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“When you’re a baby, you don’t know what anything is or what it does. An iPhone could be a coaster as far as you are concerned.”
“When you look around now and see your iPhone or a coffee mug on a table, you have a conscious experience of that object, but how does that work?” asks Bill.
“Why is that processing in your brain accompanied by consciousness? And if you can have that conscious experience without the object being there – as it looks like we can because of things like dreams – then how does having that experience put you in a position to know things about the world, when you could have had that experience lying asleep in bed?”
In his books, Philosophy of Perception, published in 2010, and Perception, Hallucination, and Illusion, published in 2009, he examined the ways beings with minds encounter the physical world in which they live, through conscious perception. In the latter book he defends naïve realism: the view that the nature of our conscious perceptual experiences depends as much on the character of the world we experience as it does what goes on in our brains. And he includes these words in the introduction:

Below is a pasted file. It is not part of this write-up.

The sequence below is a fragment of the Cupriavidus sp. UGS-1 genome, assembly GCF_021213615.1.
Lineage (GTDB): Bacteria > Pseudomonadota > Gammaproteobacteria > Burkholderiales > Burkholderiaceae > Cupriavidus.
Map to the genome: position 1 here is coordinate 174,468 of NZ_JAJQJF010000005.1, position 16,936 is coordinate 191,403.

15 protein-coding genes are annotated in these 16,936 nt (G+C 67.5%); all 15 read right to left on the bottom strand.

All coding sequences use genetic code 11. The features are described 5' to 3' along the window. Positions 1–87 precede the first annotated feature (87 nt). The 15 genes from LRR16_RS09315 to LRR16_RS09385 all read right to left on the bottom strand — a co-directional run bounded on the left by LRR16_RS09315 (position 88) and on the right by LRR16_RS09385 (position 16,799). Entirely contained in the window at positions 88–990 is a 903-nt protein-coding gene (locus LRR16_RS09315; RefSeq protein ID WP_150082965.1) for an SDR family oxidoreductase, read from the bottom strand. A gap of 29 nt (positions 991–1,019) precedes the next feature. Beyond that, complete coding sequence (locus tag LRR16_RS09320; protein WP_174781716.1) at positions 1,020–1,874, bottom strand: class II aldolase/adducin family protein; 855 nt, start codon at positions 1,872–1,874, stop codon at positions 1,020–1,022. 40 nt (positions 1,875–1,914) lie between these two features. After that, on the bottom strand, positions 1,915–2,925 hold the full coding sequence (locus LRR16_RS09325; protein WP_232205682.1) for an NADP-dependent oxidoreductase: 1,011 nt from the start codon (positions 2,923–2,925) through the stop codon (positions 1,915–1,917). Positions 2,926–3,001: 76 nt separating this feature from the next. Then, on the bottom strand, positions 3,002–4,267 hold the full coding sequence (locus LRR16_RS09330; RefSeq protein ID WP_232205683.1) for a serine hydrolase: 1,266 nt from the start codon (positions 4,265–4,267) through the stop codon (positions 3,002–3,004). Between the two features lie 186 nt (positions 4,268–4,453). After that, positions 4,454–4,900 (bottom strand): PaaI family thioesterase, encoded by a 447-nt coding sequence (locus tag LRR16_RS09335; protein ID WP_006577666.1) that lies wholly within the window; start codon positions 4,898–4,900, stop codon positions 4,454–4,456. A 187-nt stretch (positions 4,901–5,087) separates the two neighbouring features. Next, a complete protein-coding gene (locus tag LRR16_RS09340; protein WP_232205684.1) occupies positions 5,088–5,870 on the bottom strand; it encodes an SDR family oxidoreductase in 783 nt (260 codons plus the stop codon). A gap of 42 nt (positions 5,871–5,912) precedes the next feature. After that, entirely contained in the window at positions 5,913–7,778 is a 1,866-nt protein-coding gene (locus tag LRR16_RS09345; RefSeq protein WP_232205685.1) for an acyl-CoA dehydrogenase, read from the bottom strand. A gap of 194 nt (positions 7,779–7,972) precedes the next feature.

“I suspect my future interests in the philosophy of mind may have been settled shortly after my birth when my father decided to name me after the Harvard psychologist/philosopher William James. Despite this, I didn’t actually discover this fascinating area until I was a first year undergraduate…”
Bill lists his research interests as the nature of consciousness and the relationship between consciousness, the brain and the world; the nature and philosophical implications of visual illusion and hallucination; imagination and mental imagery and the metaphysics of colour.
Bill completed his PhD at the University of Nottingham in 2001. He joined Massey University in 2004 and in 2008 received an Early Career Research Medal.
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Last updated on Tuesday 16 August 2016